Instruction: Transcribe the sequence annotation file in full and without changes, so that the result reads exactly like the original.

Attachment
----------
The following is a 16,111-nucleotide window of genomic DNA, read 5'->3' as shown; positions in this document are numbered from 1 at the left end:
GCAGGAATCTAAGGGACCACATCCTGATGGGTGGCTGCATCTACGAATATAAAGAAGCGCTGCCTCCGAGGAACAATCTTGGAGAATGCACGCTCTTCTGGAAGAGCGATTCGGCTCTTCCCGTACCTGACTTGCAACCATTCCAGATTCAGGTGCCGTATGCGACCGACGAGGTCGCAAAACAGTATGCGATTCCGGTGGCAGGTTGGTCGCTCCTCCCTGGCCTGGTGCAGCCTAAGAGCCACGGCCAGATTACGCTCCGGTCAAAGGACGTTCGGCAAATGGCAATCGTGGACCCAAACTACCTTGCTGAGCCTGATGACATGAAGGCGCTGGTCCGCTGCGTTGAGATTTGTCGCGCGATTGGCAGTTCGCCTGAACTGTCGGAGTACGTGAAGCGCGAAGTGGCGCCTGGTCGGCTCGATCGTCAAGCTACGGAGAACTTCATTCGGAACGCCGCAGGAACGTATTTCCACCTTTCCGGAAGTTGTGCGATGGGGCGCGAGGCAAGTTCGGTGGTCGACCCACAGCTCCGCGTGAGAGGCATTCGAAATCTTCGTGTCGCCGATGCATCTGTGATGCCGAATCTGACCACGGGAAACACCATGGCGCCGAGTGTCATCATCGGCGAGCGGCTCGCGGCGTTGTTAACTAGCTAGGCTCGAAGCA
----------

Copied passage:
The following is a 16,111-nucleotide window of genomic DNA, read 5'->3' as shown; positions in this document are numbered from 1 at the left end:
GCAGGAATCTAAGGGACCACATCCTGATGGGTGGCTGCATCTACGAATATAAAGAAGCGCTGCCTCCGAGGAACAATCTTGGAGAATGCACGCTCTTCTGGAAGAGCGATTCGGCTCTTCCCGTACCTGACTTGCAACCATTCCAGATTCAGGTGCCGTATGCGACCGACGAGGTCGCAAAACAGTATGCGATTCCGGTGGCAGGTTGGTCGCTCCTCCCTGGCCTGGTGCAGCCTAAGAGCCACGGCCAGATTACGCTCCGGTCAAAGGACGTTCGGCAAATGGCAATCGTGGACCCAAACTACCTTGCTGAGCCTGATGACATGAAGGCGCTGGTCCGCTGCGTTGAGATTTGTCGCGCGATTGGCAGTTCGCCTGAACTGTCGGAGTACGTGAAGCGCGAAGTGGCGCCTGGTCGGCTCGATCGTCAAGCTACGGAGAACTTCATTCGGAACGCCGCAGGAACGTATTTCCACCTTTCCGGAAGTTGTGCGATGGGGCGCGAGGCAAGTTCGGTGGTCGACCCACAGCTCCGCGTGAGAGGCATTCGAAATCTTCGTGTCGCCGATGCATCTGTGATGCCGAATCTGACCACGGGAAACACCATGGCGCCGAGTGTCATCATCGGCGAGCGGCTCGCGGCGTTGTTAACTAGCTAGGCTCGAAGCA